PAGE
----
By Julie Stivers ~ @BespokeLib
First published on Middle School Monday: #MdlPwriters by Julie Stivers
As librarians, we often deal in stories. Not surprising based on the contents of our shelves, the size of our To-Be-Read piles, and our understanding of the power of literature. When I reflect on our Matt de la Peña Writer-in-Residence, however, numbers are what first come to mind—and are what seem necessary to truly demonstrate the impact of such an incredible experience.
14. The 14 students—two groups of 7—who engaged with Matt in a series of writer workshops displayed their powerful, creative, and brave voices over the course of an exciting and intense week. Our students have been given many false labels at other schools: low-performing, at-risk, failing. They’ve shed those untruths and become writers—a powerful label to wear while moving through school. And the world.
2. Matt’s first exercise involved tasking our writers to use just 2 words to describe their life. The words our students chose were indelible. Unforgettable. Picket Fence. From a student who misses her mother and remembers sitting beside a fence with her eating ice cream. Flashing Lights. From a student who lives in a home where things change in an instant, as quick as a light turning off. Fun Life. From a student who reflected on what he had done so far and felt happy about what he had experienced. Never Fixed. From a student who feels that as soon as one part of him is fixed—a physical injury or a family problem—something else gets broken.
205. The School of Information and Library Science at UNC made Matt’s visit possible (Thank you!) and also provided 205 books to our school so that all of our students had one of Matt’s titles to keep. “To keep? Like, as my own?” “Can I write in it?” Yes. “Can I bring it home?” Yes. YES can be a profound word to say to students, especially to students who have typically not heard the word YES often enough in their school careers.
308. In August, one of our 8th graders had told me that “he does not read. Ever.” In February, he handed me his copy of Matt’s novel The Living—all 308 pages of it—and told me he had read “it all.” At 15, it was the first book he had ever finished. “Well, you kept reading it in class and I knew Matt was coming and I wanted to find out what happened. And, now, I need to read the sequel!” I’ll never forget his satisfied dismay at finding out that reading a good book does not always end with the last page.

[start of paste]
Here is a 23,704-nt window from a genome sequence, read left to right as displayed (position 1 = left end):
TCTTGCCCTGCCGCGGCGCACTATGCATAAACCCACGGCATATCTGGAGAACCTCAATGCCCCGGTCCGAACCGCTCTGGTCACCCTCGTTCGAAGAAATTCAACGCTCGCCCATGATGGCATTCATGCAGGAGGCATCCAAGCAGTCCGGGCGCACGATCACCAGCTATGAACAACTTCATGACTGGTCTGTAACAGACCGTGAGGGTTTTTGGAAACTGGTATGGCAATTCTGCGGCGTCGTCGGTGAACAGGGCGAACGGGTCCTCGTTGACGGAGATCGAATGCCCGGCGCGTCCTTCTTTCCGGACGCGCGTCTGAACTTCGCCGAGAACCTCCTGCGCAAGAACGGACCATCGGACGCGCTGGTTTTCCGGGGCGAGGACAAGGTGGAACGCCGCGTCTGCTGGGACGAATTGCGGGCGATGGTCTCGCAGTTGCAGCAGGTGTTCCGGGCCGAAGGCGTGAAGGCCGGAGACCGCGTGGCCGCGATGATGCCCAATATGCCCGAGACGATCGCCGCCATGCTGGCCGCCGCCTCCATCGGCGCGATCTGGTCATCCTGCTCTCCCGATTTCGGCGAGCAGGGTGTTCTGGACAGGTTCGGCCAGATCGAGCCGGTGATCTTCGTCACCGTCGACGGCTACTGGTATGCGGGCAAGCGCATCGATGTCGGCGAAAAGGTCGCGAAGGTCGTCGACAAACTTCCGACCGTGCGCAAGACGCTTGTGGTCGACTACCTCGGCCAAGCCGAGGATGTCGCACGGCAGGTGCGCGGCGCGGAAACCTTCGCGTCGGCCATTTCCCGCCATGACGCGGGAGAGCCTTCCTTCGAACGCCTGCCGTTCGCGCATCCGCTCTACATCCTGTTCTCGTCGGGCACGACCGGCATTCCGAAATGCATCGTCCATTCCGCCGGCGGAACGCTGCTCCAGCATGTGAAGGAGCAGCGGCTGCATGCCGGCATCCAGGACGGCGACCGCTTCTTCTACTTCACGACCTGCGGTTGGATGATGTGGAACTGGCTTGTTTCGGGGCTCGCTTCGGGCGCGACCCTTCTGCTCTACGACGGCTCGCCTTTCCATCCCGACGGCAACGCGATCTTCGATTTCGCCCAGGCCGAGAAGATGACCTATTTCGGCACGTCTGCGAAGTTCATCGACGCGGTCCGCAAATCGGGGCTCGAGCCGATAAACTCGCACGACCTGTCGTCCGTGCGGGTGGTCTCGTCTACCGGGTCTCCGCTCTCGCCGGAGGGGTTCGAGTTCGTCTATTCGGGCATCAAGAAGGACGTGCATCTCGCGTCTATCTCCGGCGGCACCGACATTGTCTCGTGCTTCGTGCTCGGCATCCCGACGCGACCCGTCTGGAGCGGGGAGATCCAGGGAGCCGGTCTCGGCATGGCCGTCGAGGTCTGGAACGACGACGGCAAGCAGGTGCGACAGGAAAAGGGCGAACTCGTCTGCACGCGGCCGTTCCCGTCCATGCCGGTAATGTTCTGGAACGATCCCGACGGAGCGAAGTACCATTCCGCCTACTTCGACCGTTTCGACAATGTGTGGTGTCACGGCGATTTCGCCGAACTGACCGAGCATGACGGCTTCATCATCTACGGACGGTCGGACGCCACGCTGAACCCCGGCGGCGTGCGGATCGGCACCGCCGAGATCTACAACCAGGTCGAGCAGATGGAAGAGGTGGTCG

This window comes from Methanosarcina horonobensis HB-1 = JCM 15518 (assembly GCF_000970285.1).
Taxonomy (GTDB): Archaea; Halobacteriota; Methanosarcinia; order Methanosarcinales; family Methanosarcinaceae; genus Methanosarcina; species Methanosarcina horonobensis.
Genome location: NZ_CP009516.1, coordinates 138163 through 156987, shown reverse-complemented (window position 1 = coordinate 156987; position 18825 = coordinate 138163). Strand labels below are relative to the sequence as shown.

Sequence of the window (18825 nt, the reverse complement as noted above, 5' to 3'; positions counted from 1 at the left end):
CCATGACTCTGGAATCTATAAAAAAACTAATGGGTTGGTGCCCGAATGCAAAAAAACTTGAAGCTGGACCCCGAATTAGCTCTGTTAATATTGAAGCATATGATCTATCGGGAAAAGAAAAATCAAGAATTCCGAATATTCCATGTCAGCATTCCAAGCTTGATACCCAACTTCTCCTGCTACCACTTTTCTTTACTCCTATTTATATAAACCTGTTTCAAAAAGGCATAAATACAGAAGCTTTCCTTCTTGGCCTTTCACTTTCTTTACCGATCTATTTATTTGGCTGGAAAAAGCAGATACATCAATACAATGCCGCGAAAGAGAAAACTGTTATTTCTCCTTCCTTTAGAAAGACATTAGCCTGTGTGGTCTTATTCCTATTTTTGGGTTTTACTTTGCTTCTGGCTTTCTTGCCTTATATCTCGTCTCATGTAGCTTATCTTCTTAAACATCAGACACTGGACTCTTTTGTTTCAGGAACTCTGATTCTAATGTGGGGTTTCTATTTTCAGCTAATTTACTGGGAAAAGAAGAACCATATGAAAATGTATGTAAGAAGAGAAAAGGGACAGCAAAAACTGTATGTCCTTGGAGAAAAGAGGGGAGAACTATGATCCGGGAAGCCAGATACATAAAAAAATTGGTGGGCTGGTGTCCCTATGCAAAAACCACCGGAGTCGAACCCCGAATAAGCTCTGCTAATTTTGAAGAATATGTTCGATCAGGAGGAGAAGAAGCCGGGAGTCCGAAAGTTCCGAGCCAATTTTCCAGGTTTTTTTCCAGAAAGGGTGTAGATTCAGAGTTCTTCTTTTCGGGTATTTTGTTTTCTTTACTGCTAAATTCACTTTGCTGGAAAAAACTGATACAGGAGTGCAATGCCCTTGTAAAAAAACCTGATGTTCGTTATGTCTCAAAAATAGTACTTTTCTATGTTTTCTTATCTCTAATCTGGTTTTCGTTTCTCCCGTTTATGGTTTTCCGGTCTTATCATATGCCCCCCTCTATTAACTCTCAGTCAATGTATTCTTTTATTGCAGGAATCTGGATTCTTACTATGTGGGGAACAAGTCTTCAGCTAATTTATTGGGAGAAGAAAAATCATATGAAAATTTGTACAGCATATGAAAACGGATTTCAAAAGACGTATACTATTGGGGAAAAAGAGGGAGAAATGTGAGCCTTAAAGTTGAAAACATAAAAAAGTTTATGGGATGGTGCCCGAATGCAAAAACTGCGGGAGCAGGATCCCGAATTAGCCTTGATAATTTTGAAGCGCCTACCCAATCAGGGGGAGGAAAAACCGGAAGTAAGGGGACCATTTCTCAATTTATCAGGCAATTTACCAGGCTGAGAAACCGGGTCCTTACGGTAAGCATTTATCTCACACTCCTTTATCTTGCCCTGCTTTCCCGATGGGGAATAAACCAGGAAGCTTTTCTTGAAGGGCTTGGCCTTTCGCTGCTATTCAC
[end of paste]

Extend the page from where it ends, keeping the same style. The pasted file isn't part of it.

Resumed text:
1. The success of the entire program was illustrated in 1 student who has experienced more in her 13 years than most of us will in our lives. She is tough. Sweet. Stoic. And chock full of writing talent. After reading one of her pieces, Matt told her that if she finished it, he would publish it on his blog. She sobbed. And, then picked up her pencil and started writing. She is still writing.
100. I created a writing and reading self-efficacy instrument to administer to our writers both before and after their reading elective and Writer-in-Residence experiences to attempt to measure any changes in their confidence and comfort level related to a variety of literacy factors. 100% of our writers chose a higher value to describe their writing ability after Matt’s visit.
From 1 to 308, Matt impacted us in incredibly meaningful ways, generated excitement for reading throughout the entire school, and inspired both creativity and ownership in our writing.
The gorgeous power of the Writer-in-Residence is that its effects remain even though our writer is no longer in residence. We are in such a post-Matt creative swoon, that we are literally drawing on the library walls. Remembering. Discussing. And writing. Writing.